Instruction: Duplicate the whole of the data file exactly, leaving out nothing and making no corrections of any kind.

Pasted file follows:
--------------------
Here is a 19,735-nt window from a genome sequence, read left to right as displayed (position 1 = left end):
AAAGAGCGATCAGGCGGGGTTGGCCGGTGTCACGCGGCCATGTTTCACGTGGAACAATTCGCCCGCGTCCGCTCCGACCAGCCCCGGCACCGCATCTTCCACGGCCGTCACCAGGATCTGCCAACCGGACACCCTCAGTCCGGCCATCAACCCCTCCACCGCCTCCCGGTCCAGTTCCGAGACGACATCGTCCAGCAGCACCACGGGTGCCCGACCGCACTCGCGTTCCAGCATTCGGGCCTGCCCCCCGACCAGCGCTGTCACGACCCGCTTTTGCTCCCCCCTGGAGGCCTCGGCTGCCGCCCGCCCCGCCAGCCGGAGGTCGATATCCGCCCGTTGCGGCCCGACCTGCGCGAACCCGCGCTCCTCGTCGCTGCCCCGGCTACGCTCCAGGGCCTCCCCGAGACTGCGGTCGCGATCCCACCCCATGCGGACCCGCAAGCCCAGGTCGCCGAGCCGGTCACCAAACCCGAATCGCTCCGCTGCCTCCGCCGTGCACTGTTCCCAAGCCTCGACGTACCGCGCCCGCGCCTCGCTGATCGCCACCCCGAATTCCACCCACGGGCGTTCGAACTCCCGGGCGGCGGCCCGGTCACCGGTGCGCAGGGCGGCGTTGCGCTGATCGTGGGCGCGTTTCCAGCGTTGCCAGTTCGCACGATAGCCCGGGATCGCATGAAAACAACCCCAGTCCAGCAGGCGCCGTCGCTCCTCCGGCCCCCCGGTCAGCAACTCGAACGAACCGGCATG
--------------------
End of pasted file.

Here is a 19,735-nt window from a genome sequence, read left to right as displayed (position 1 = left end):
AAAGAGCGATCAGGCGGGGTTGGCCGGTGTCACGCGGCCATGTTTCACGTGGAACAATTCGCCCGCGTCCGCTCCGACCAGCCCCGGCACCGCATCTTCCACGGCCGTCACCAGGATCTGCCAACCGGACACCCTCAGTCCGGCCATCAACCCCTCCACCGCCTCCCGGTCCAGTTCCGAGACGACATCGTCCAGCAGCACCACGGGTGCCCGACCGCACTCGCGTTCCAGCATTCGGGCCTGCCCCCCGACCAGCGCTGTCACGACCCGCTTTTGCTCCCCCCTGGAGGCCTCGGCTGCCGCCCGCCCCGCCAGCCGGAGGTCGATATCCGCCCGTTGCGGCCCGACCTGCGCGAACCCGCGCTCCTCGTCGCTGCCCCGGCTACGCTCCAGGGCCTCCCCGAGACTGCGGTCGCGATCCCACCCCATGCGGACCCGCAAGCCCAGGTCGCCGAGCCGGTCACCAAACCCGAATCGCTCCGCTGCCTCCGCCGTGCACTGTTCCCAAGCCTCGACGTACCGCGCCCGCGCCTCGCTGATCGCCACCCCGAATTCCACCCACGGGCGTTCGAACTCCCGGGCGGCGGCCCGGTCACCGGTGCGCAGGGCGGCGTTGCGCTGATCGTGGGCGCGTTTCCAGCGTTGCCAGTTCGCACGATAGCCCGGGATCGCATGAAAACAACCCCAGTCCAGCAGGCGCCGTCGCTCCTCCGGCCCCCCGGTCAGCAACTCGAACGAACCGGCATG